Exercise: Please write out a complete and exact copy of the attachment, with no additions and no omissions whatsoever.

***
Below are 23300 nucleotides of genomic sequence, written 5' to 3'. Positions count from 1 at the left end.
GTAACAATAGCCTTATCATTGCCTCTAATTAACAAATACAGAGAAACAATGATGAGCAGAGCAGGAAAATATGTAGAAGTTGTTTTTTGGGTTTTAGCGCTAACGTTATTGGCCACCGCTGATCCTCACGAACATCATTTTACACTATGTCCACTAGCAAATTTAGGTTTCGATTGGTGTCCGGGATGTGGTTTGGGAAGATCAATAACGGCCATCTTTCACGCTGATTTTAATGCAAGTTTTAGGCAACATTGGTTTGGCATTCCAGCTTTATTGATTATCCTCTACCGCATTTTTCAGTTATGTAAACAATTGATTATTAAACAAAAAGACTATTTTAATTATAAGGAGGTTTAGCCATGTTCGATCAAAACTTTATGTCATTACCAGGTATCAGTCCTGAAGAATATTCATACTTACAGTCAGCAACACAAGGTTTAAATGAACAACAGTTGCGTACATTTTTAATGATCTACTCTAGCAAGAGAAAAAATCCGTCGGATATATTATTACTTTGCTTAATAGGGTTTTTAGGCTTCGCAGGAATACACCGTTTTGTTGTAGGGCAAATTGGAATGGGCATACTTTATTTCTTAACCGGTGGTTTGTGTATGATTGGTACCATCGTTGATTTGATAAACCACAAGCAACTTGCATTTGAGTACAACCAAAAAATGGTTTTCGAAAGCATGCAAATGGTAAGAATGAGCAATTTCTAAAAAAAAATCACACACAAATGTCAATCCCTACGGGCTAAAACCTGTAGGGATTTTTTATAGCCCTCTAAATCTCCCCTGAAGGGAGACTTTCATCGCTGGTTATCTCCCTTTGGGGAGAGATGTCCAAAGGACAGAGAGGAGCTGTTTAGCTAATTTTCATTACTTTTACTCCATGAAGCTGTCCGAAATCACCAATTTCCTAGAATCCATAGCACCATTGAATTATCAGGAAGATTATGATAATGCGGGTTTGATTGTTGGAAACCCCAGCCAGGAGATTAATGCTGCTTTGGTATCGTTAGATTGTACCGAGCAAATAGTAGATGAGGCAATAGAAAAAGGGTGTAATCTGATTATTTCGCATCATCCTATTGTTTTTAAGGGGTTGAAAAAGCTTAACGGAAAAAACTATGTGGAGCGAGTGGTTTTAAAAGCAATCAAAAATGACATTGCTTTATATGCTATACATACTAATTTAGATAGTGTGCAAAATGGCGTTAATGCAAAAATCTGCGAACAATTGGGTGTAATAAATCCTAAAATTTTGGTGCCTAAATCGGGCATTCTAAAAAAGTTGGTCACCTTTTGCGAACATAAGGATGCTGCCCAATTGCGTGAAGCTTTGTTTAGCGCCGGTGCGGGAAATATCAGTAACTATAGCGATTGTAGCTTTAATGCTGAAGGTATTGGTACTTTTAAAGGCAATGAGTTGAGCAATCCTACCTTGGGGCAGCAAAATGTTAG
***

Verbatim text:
Below are 23300 nucleotides of genomic sequence, written 5' to 3'. Positions count from 1 at the left end.
GTAACAATAGCCTTATCATTGCCTCTAATTAACAAATACAGAGAAACAATGATGAGCAGAGCAGGAAAATATGTAGAAGTTGTTTTTTGGGTTTTAGCGCTAACGTTATTGGCCACCGCTGATCCTCACGAACATCATTTTACACTATGTCCACTAGCAAATTTAGGTTTCGATTGGTGTCCGGGATGTGGTTTGGGAAGATCAATAACGGCCATCTTTCACGCTGATTTTAATGCAAGTTTTAGGCAACATTGGTTTGGCATTCCAGCTTTATTGATTATCCTCTACCGCATTTTTCAGTTATGTAAACAATTGATTATTAAACAAAAAGACTATTTTAATTATAAGGAGGTTTAGCCATGTTCGATCAAAACTTTATGTCATTACCAGGTATCAGTCCTGAAGAATATTCATACTTACAGTCAGCAACACAAGGTTTAAATGAACAACAGTTGCGTACATTTTTAATGATCTACTCTAGCAAGAGAAAAAATCCGTCGGATATATTATTACTTTGCTTAATAGGGTTTTTAGGCTTCGCAGGAATACACCGTTTTGTTGTAGGGCAAATTGGAATGGGCATACTTTATTTCTTAACCGGTGGTTTGTGTATGATTGGTACCATCGTTGATTTGATAAACCACAAGCAACTTGCATTTGAGTACAACCAAAAAATGGTTTTCGAAAGCATGCAAATGGTAAGAATGAGCAATTTCTAAAAAAAAATCACACACAAATGTCAATCCCTACGGGCTAAAACCTGTAGGGATTTTTTATAGCCCTCTAAATCTCCCCTGAAGGGAGACTTTCATCGCTGGTTATCTCCCTTTGGGGAGAGATGTCCAAAGGACAGAGAGGAGCTGTTTAGCTAATTTTCATTACTTTTACTCCATGAAGCTGTCCGAAATCACCAATTTCCTAGAATCCATAGCACCATTGAATTATCAGGAAGATTATGATAATGCGGGTTTGATTGTTGGAAACCCCAGCCAGGAGATTAATGCTGCTTTGGTATCGTTAGATTGTACCGAGCAAATAGTAGATGAGGCAATAGAAAAAGGGTGTAATCTGATTATTTCGCATCATCCTATTGTTTTTAAGGGGTTGAAAAAGCTTAACGGAAAAAACTATGTGGAGCGAGTGGTTTTAAAAGCAATCAAAAATGACATTGCTTTATATGCTATACATACTAATTTAGATAGTGTGCAAAATGGCGTTAATGCAAAAATCTGCGAACAATTGGGTGTAATAAATCCTAAAATTTTGGTGCCTAAATCGGGCATTCTAAAAAAGTTGGTCACCTTTTGCGAACATAAGGATGCTGCCCAATTGCGTGAAGCTTTGTTTAGCGCCGGTGCGGGAAATATCAGTAACTATAGCGATTGTAGCTTTAATGCTGAAGGTATTGGTACTTTTAAAGGCAATGAGTTGAGCAATCCTACCTTGGGGCAGCAAAATGTTAG